On the contrary, the vertical rectus abdominis myocoutaneous flap (VRAM) is strongly recommended in cases of large vulvar defects . This flap type constitutes of a vertically oriented skin island associated with the underlying rectus abdominis myocoutaneous (RAM). The main advantage concerning this management option consists of a reliable vascular pedicle and relatively few postoperative complications. The use of a VRAM flap also provides an opportunity of a neovagina construction. The flap is folded around a mould and placed into the defect region. 56% of the female patients having postoperatively a neovagina remain sexually active .
Another flap type concerning the vulvar plastic reconstruction is the often use the anterolateral thigh flap (ALT) . This pedicle ALT flap has a reliable vascularization and therefore a low complication rate. One of the main advantages poses the provision of sensory innervation. A tensor fascia lata muscle or a vastus lateralis muscle can be added to the fasciocoutaneous flap to provide more bulk if necessary. The main disadvantage of the myocoutaneous ALT flap represents the reduction in strength regarding the knee extension .
With the arrival of new management options and the increase of modern technology, more promising techniques are performed. The new entrance in plastic surgery which is the commonly used is deep inferior epigastric perforator flap (DIEP) .
According to this technique the DIEP flap spares the underlying RAM and the vessels are dissected through the muscle. Through this technique, a tremendous reduction of a possible postoperative abdominal wall hernia is achieved. This flap type is less bulky compared a conventional pectoralis major / rectus abdominis muscle flap (PM/RAM) and could therefore be used to overlap medium sized defects .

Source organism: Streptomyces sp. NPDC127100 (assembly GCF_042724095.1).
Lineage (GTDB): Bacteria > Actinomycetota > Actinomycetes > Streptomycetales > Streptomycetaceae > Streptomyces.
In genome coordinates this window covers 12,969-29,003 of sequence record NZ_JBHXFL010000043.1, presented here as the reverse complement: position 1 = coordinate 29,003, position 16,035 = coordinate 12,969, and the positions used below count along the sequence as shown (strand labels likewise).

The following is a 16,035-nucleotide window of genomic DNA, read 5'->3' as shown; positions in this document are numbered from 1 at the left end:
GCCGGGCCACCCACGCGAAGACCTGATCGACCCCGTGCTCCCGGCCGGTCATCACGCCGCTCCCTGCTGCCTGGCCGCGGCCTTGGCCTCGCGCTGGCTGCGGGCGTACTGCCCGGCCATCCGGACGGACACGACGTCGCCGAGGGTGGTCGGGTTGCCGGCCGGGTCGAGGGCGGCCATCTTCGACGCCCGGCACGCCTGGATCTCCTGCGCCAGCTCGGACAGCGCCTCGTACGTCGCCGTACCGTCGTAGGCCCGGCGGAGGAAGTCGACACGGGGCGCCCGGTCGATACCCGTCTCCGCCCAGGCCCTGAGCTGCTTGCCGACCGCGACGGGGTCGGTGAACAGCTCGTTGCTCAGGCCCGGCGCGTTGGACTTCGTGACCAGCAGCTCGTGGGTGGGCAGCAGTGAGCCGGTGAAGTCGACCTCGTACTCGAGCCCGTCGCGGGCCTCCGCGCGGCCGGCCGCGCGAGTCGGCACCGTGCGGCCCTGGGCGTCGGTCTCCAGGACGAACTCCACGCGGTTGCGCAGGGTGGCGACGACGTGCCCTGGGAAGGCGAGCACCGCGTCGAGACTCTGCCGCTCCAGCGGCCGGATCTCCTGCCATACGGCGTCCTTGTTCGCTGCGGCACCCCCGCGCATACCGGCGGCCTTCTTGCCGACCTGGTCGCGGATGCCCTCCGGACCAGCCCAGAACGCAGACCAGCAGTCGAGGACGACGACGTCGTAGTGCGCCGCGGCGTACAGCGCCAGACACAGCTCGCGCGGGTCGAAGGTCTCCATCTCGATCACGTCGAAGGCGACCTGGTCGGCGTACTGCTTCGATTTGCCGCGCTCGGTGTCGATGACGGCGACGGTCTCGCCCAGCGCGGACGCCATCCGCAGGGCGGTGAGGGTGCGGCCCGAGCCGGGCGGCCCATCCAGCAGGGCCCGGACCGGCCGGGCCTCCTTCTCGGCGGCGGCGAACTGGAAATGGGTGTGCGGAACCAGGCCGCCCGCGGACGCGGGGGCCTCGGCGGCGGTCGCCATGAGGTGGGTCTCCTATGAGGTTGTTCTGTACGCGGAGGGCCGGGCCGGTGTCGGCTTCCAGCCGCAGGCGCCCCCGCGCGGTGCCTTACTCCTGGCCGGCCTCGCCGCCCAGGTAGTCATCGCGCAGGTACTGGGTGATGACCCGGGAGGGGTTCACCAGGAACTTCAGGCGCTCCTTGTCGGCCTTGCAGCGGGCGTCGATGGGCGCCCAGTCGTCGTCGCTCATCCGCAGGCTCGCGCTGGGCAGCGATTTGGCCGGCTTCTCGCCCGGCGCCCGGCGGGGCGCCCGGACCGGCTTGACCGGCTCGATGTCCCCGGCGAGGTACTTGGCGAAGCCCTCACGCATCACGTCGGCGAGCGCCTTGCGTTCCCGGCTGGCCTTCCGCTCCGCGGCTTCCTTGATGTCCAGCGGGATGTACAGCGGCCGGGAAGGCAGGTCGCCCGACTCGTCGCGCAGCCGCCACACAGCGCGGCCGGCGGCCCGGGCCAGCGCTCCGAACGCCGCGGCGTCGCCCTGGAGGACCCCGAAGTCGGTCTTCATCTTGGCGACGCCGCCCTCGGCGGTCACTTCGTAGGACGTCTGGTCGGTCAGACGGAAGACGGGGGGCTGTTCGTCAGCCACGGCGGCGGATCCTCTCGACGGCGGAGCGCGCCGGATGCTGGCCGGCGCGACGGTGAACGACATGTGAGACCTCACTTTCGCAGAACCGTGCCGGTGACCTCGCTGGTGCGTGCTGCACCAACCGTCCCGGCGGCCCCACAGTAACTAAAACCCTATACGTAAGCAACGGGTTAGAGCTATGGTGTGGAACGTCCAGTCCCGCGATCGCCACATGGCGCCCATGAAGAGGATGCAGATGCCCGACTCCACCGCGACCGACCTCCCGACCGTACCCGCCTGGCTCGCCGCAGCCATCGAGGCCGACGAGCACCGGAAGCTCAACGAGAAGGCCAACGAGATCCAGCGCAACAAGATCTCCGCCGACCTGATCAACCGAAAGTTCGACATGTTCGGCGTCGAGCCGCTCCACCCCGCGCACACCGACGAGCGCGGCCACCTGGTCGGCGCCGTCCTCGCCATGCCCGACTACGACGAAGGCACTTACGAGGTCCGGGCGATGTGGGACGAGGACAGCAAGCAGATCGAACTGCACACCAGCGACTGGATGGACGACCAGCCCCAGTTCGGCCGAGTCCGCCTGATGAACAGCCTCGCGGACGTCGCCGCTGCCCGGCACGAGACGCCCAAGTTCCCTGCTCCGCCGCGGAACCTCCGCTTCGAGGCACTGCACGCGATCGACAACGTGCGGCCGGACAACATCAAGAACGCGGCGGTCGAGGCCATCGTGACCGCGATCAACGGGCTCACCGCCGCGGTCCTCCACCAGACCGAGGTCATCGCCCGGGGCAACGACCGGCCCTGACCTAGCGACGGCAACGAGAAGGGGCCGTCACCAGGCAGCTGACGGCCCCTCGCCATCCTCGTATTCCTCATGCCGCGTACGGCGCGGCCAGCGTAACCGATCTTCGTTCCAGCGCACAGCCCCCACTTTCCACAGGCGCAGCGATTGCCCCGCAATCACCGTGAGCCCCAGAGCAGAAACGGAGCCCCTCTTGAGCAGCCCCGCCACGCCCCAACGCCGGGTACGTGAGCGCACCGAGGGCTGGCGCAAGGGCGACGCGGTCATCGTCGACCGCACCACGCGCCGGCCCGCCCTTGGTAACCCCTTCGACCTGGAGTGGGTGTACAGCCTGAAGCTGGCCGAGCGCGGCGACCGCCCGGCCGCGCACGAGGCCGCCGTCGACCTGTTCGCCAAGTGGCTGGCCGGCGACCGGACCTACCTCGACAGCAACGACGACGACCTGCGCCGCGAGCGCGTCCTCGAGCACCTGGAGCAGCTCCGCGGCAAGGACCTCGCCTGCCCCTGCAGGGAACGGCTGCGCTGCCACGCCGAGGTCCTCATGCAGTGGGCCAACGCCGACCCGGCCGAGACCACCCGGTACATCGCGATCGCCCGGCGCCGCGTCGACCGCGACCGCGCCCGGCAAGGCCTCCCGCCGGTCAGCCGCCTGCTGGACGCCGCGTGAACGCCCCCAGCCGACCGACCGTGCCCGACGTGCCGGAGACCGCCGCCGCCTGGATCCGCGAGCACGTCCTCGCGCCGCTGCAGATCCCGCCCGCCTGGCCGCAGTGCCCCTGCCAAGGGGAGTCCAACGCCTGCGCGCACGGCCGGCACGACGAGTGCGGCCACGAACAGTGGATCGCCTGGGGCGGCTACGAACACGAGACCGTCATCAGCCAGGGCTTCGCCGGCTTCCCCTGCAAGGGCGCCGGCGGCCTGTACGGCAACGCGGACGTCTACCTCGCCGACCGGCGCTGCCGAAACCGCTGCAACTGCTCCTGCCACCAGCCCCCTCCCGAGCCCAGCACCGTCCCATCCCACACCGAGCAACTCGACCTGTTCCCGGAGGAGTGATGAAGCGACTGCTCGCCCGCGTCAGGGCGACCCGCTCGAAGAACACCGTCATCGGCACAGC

Small vulvar defects are amenable to direct closure, skin grafting and local flaps. Any concomitant groin dissection should preclude the use of local flaps based on the superficial circumflex, epigastric and external pudendal arteries, as these vessels would have been ligated.
In cases of large defects, there are three substantial obligations to be fulfilled. The fill of dead space, the coverage of pubic bone and the line of the periurethral area.
Large medial thigh rotation flaps and V-Y advancement flaps can also have used with increased successful rate. The main disadvantage concerning this management option remains the tendency to pin-cushion and form hypertrophic borders .
The medial thigh rotation flap used to be always an alternative solution for large vulvar defects. Despite the success of the primary overlapping, in many cases the final result was a long curvilinear scar. In such cases, there is an instant need for preservation of the great saphenous vein, using an adipose tissue cuff, taking into consideration the prevention of a possible local lymphedema .
Additionally, the method of choice concerning the vulvar reconstruction remains the use of gluteal flap . The main advantage of this procedure is the modification of the flap, situation compatible and easily to fit regarding all standard cases of vulvectomy. This procedure is effective, even in large vulvar defects, resulting in a decreased postoperatively complication rate.
The postoperatively results preserve the urine and sexual functioning. In a relation to the above mentioned techniques, the possibility of hypertrophic borders or quite well hidden scars remains minimal.
With the completion of the vulvar plastic reconstruction, there is an optimal skin caver provision, scaring minimizing and distortion, restoration of the vaginal introitus, maintenance of the urethral meatus medial position and most of all a stenosis prevention.
The author has contributed significantly and he is in agreement with the content of the manuscript. His study does not violate the policies and/or procedures established by journal. He declares any financial support or relationships that may pose potential conflict of interest.
Vulva carcinoma represents a rare type of female malignancy. The success rate and the increase of all intra-and postoperative complications depend not only on the surgical management, but also on the type of the plastic reconstruction. Necessary conditions consist of surgical skills and expertise of the surgeon, but most of all of the ability of a well trained staff.